Abscess

April 12, 2012

The subcutaneous tissue between the skin and the muscle of a dog is an ideal nutrient rich place for bacteria to grow. Foreign materials, bacteria and parasite would cause this tissue to be inflamed. This infected swelling or sac is filled with a brown, yellow or green colored liquid that is smelly and often tinged with blood. An abscess is formed when a wound heals quickly and dirt trapped beneath the skin causes an abnormality. The dog’s immune system detecting the abnormality would try to get rid of the toxic material and/or bacteria by dilating the blood vessel to increase blood flow so that more white blood cells will be sent to the affected area. When the white blood cells that are accumulated in the affected area die, pus is formed.

Symptoms

Abscess in the dog’s body is not common although bite wounds on the neck, ear and head as well as other puncture wounds caused by accidents may get infected and result to abscesses. Dogs are more prone to have tooth abscess and anal gland abscess. Tooth abscess forms on the upper teeth of the dog. Anal gland abscess would result if the anal gland of the dog is impacted.

Pain, swelling and redness of the affected area are the most common signs of an abscess. The hair around the lump may be missing. Also the skin around the lump may feel hot to the touch. Ruptured abscess would have a discharge and the dog would be in pain. If abscesses form on the necks and head of the dog, the dog may refuse to eat and drink, would have fever and the because of the pain the head would have an unusual tilt.

Prevention

The formation of an abscess can be prevented by avoiding incidents where the dog can sustain injuries. This means keeping the pet away from aggressive dogs to eliminate the chance of dog fights. Some owners would neuter their pets to lessen the chances of fighting with other dogs. Keeping the surrounding area dog proof would reduce accidents. Prompt examination and treatment of puncture wounds would also prevent the formation of abscesses.

Treatment

Warm compress applied to the affected area for 10 to 15 minutes several times a day would increase the blood flow to the swollen area. The aim is to help the immune system fight infection by increasing the numbers of white blood cells in the pus pocket.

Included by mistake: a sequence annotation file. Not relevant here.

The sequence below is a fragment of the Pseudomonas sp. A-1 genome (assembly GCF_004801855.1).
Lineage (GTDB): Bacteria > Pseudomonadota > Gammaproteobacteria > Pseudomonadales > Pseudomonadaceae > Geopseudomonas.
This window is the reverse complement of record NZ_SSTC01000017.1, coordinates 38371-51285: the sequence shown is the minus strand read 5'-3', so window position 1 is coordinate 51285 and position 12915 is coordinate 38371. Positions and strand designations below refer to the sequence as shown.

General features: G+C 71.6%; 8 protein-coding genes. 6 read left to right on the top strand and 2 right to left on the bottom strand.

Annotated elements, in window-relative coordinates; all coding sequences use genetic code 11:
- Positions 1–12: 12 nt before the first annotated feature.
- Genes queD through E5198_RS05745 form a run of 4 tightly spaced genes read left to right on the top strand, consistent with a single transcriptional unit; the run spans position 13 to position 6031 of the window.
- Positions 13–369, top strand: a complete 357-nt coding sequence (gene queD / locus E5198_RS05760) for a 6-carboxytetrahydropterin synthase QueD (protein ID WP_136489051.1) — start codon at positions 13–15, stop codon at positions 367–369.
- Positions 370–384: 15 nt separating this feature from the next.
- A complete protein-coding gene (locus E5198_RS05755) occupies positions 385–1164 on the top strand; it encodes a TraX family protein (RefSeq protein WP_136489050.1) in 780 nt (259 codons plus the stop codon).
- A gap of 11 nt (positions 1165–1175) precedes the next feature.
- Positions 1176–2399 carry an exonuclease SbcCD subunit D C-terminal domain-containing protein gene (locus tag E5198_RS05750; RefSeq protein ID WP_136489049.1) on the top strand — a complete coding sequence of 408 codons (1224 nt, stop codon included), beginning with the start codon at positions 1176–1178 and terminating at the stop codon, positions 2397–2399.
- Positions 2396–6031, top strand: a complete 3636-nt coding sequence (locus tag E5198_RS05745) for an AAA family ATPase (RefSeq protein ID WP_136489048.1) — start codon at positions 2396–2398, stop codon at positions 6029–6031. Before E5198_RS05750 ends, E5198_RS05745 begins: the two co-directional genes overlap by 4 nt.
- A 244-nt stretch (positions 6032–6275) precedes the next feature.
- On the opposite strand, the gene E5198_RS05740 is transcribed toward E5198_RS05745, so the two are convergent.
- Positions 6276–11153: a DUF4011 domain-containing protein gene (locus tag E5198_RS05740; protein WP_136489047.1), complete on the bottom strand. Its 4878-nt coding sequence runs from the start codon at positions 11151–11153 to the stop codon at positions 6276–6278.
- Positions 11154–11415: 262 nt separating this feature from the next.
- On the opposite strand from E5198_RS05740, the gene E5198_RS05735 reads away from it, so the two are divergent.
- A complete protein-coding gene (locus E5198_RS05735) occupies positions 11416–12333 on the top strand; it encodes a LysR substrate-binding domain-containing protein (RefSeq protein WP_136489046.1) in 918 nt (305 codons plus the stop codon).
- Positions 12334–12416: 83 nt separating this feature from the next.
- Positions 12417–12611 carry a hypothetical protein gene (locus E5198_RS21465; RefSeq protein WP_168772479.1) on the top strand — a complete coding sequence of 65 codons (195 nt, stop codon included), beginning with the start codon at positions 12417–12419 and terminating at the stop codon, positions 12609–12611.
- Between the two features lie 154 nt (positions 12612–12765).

As mentioned, pus is formed when the accumulated white blood cells in the affected area die. In some cases where the white blood cells were able to fight the source of infection, the abscess would heal without treatment. The pus that was created will be absorbed by the body. However, in most cases, the immune system failed to fight the invading cells and pus would accumulate. The fibrous capsule that holds the pus will become thin and the abscess would rupture. Pus would be discharged from the lump. The wound must be thoroughly cleaned and pus must be flushed out. Most abscesses would heal in a week and if all the pus is not flushed out, abscess would form again. Moreover, an abscess that is not properly drained would cause the bacteria infection to spread to the surrounding tissues and ultimately to the entire body through the blood stream.

Abscesses that have not ruptured would need a vet’s attention. The vet would lance the abscess and drain the pus from the lump. For this procedure the dog has to be under general anesthesia or heavily sedated. After the pus is drained disinfectant solution will be used. Antibiotics will be prescribed to aid in the healing of the wound and to prevent further infection. To prevent the dog from licking the wound an Elizabethan collar may be used.

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